|Aeroacoustics analysis of turbofan inlets|
|Thursday, 06 September 2007 05:35|
Officially, acoustics is the science of sound creation and transmission, but in many ways, acoustics is more like an art or engineering. The creation of sound involves a complex interaction of shapes, materials, and energy. We are far from having reliable formulas that can capture the behavior of real-life structures. That's one of the reasons the New York Philharmonic is moving out of the modern, but acoustically unsatisfying, Avery Fisher Hall, and back to the hundred year old Carnegie Hall whose structure adds a glowing warmth and richness to performances.Often the only way to improve the acoustic behavior of a structure is through trial and error. Of course, it's not really possible to build a symphony hall over and over til you get it right. But these days, you can almost do that on a powerful computer, and get reliable results. The art of acoustic modeling requires the careful study and simulation of the materials, shapes, interactions and stresses of a complex physical system. A well designed model will allow an engineer to tinker with any part of the system.
Acoustic modeling can also help when there are sounds you don't want to hear. The problem of suppressing undesirable sound is familiar to anyone who's flown in an aircraft. But the biggest complaints come from people who live on the ground, near airports. Noise complaints kept the Concorde from flying anywhere but over the ocean; new noise regulations enacted in Europe mean that aircraft designers must control the noise emitted from their planes, or lose their markets.
Especially when landing, most of the noise from an aircract comes from the rotating turbomachinery blades, rather than the engine, which is slowing down. One of the peculiar properties of this noise is that it is "discrete", that is, it is concentrated in certain frequencies, almost like a musical instrument in which a few keys have been pressed. Conventional methods of noise suppression are better at handling broad band noise, that is spread out evenly over many frequencies.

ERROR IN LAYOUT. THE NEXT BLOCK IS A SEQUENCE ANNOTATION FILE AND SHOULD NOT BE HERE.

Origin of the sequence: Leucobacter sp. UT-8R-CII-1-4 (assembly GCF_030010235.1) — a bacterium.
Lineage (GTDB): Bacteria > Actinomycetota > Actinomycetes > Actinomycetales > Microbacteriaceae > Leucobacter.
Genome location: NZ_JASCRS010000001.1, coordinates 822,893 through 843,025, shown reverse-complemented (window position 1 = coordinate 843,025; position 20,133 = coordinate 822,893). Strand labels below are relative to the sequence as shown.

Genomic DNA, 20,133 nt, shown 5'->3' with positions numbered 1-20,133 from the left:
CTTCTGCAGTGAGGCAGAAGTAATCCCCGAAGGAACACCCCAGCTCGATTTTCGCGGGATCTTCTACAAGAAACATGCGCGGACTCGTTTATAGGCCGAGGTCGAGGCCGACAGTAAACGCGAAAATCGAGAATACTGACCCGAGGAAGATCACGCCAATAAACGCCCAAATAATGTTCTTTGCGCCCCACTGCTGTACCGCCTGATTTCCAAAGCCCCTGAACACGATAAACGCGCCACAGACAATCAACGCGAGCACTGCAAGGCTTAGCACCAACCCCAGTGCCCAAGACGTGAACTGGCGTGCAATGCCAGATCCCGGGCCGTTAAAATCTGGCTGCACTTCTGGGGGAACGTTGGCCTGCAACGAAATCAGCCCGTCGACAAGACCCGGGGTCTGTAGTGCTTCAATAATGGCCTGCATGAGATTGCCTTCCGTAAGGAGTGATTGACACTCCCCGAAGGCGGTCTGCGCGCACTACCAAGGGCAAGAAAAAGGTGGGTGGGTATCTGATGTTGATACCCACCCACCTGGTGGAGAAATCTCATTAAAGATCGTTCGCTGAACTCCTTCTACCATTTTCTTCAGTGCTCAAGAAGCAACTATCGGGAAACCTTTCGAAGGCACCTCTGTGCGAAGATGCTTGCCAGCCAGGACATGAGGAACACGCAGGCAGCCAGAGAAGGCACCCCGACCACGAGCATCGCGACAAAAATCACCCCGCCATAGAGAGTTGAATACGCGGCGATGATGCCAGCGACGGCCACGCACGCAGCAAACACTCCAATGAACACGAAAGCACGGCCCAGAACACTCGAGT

The things that engineers would like to examine include changes to the shapes of the fan inlet, the fuselage and the wing. It's really not possible to do experiments on a jet engine in flight, and even doing wind-tunnel experiments is costly, and not completely realistic. You can fit the engine in, but the acoustic behavior will not be correctly modeled because the engine, the wing and the entire aircraft interact to create the sound. Unfortunately, the roar of the engine will actually get the wind tunnel itself vibrating, and this will change the overall results as well.
Of course, none of these problems occur in a computer model. With sufficient care, it is possible to simulate the behavior of an entire aircraft in flight over any kind of landscape. And if necessary, any part of the aircraft can be reshaped by changing a few lines of computer code, rather than by cutting and welding steel. Computer simulation can go through vast numbers of experiments, leaving wind tunnel tests to the end, when the most suitable candidates have been identified.
Thus, by conducting experiments through computer simulations, Hussaini and his research group can reduce the cost of traditional experiments, and find good solutions to the problem of aircraft noise.
M. Y. Hussaini, Dan Stanescu & Jinquan Xu